NZDF General discussion thread

Boagrius

Active Member
I thought this was an interesting piece, and speaks to the radically changing strategic situation in the immediate region.


I must confess to being a little perplexed by the lack of urgency evident in projected NZ defence policy/spending going forward, especially compared to what is being canvassed in Aus. I would have thought NZ could, at the very least, play a key role in shoring up support among the Pacific island nations and exercising vital soft power in response to PRC/CCP ambitions in NZ's own backyard. Perhaps I am missing something here?
 

ngatimozart

Super Moderator
Staff member
Verified Defense Pro
I thought this was an interesting piece, and speaks to the radically changing strategic situation in the immediate region.

I must confess to being a little perplexed by the lack of urgency evident in projected NZ defence policy/spending going forward, especially compared to what is being canvassed in Aus. I would have thought NZ could, at the very least, play a key role in shoring up support among the Pacific island nations and exercising vital soft power in response to PRC/CCP ambitions in NZ's own backyard. Perhaps I am missing something here?
I watched it on Wednesday night I think and have been cogitating over it since. It is by Shirvan Neftchi , an Azerbaijani, who has an interest in history. The interesting thing about him is that he comments about subjects outside his own geographical area and he researches his topics. I searched out some info on him and this review is one of the better written pieces I found.

So since we have such a large continental shelf we'll have to invade Norfolk Island and New Caledonia to sure 100% ownership of and stop the pollution of aerial ping pong from the West Island. :p :D Well you know most of the regular Kiwi posters views on Kiwi pollies attitudes towards defence, so I won't repeat the obvious.

On a different matter.
Newsroom ran a story on Thursday, Tighter rules for sensitive exports within weeks that is pertinent to this discussion because it sources an Anne-Marie Brady paper, Holding a Pen in One Hand, Gripping a Gun in the Other, which is a follow up to her Magic Weapons paper. This paper looks at dual use technology and knowledge and NZ's weakness in legislation around it. She shows how much the PLA is involved with PRC educational institutions and overseas programs.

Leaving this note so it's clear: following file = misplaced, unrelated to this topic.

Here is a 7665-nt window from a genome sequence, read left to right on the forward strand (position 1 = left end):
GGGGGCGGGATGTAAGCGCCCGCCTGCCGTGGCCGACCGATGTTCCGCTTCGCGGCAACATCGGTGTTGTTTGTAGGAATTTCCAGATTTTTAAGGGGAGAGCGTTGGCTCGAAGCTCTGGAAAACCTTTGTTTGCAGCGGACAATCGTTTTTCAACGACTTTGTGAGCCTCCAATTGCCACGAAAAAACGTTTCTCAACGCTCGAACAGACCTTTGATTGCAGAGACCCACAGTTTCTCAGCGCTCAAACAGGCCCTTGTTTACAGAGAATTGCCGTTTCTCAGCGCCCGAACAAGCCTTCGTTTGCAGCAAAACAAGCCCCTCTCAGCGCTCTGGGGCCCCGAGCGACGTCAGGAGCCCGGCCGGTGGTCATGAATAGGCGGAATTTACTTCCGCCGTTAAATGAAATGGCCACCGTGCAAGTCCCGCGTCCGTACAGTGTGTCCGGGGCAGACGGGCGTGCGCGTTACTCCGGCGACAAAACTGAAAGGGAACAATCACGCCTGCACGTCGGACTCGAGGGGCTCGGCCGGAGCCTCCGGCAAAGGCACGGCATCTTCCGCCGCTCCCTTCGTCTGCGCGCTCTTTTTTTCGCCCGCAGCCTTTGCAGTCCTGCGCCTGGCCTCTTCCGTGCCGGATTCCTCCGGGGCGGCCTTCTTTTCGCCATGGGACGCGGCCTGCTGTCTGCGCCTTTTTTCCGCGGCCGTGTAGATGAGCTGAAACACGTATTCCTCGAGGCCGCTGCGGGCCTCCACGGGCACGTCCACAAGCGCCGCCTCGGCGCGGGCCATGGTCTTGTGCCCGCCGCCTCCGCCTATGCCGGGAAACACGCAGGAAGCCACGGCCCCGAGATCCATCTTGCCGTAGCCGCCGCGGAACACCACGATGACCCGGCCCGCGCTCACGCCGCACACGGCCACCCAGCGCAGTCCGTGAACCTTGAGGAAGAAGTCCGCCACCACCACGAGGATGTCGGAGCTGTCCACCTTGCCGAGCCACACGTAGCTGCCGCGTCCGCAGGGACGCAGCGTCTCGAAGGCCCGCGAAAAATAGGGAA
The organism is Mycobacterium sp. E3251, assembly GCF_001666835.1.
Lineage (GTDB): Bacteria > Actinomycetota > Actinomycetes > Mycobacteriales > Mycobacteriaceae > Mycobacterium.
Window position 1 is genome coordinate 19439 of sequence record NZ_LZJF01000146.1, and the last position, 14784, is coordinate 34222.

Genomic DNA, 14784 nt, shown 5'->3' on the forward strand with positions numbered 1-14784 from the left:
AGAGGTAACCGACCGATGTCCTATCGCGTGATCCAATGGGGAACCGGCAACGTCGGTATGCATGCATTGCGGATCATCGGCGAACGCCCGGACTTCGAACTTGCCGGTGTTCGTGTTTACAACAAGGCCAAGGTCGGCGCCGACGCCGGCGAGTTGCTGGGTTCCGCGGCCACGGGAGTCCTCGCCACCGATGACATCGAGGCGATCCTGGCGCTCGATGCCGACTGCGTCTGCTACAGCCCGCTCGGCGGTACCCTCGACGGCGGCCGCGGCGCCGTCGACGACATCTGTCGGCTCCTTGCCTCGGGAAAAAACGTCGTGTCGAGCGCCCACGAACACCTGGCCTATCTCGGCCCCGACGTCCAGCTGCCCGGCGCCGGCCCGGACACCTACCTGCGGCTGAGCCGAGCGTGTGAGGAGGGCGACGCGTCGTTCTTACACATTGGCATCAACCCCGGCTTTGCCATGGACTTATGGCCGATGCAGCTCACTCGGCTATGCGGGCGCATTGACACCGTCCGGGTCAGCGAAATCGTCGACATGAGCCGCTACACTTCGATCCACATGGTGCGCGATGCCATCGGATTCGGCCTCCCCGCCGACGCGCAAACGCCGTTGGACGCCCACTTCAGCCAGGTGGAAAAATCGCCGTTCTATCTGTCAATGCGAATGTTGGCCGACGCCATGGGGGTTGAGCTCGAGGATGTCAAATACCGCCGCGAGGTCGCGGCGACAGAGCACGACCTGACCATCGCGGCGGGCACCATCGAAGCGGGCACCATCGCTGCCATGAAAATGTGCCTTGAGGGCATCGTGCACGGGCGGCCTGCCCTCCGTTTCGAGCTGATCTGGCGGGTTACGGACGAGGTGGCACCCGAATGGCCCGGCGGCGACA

In 2017, a Chinese military company proudly announced production of an innovative cargo drone, marketed as suitable as an armed one-use military cargo plane which could drop off supplies in difficult mountainous terrain.1 China’s contested mountainous border with India would be one such location. The plane’s technology originated from a well-known New Zealand company that had once been owned by New Zealand taxpayers. The technology had been transferred in a deal that was endorsed by the 2008-2017 New Zealand National Party government. Praising the BAIC-Pacific Aerospace partnership in 2014, then Minister of Trade, Tim Groser, remarked—without any trace of irony—“Relationships like this demonstrate that we don’t just export dairy and lamb to China, but also our tech-nology.”2 New Zealand has indeed increasingly been exporting our innovative and sensitive tech-nology to China. As this paper outlines, some of these exchanges appear to breach our domestic laws and international commitments. The People’s Republic of China (PRC) is using civilian links with Western countries to access cutting-edge scientific expertise with military-end-use. China’s exploitation of civilian channels for military purposes raises national security, as well as reputational, ethical, and intellectual property risks for New Zealand. New Zealand’s experience of grappling with China’s covert military links may be relevant for other nations as they too re-assess their scientific, commercial, and educa-tional relations with the PRC.

Above is the abstract from the paper. And then there is this:

at200-hero-01.jpg


The AT200 developed from the PAC-750XL, China's AT200 Drone is Big Enough to Fit a Small Car Inside . Bet PAC don't get paid any royalties. I can't remember any NZ govt comments about it, but I think that some should be in order.
 
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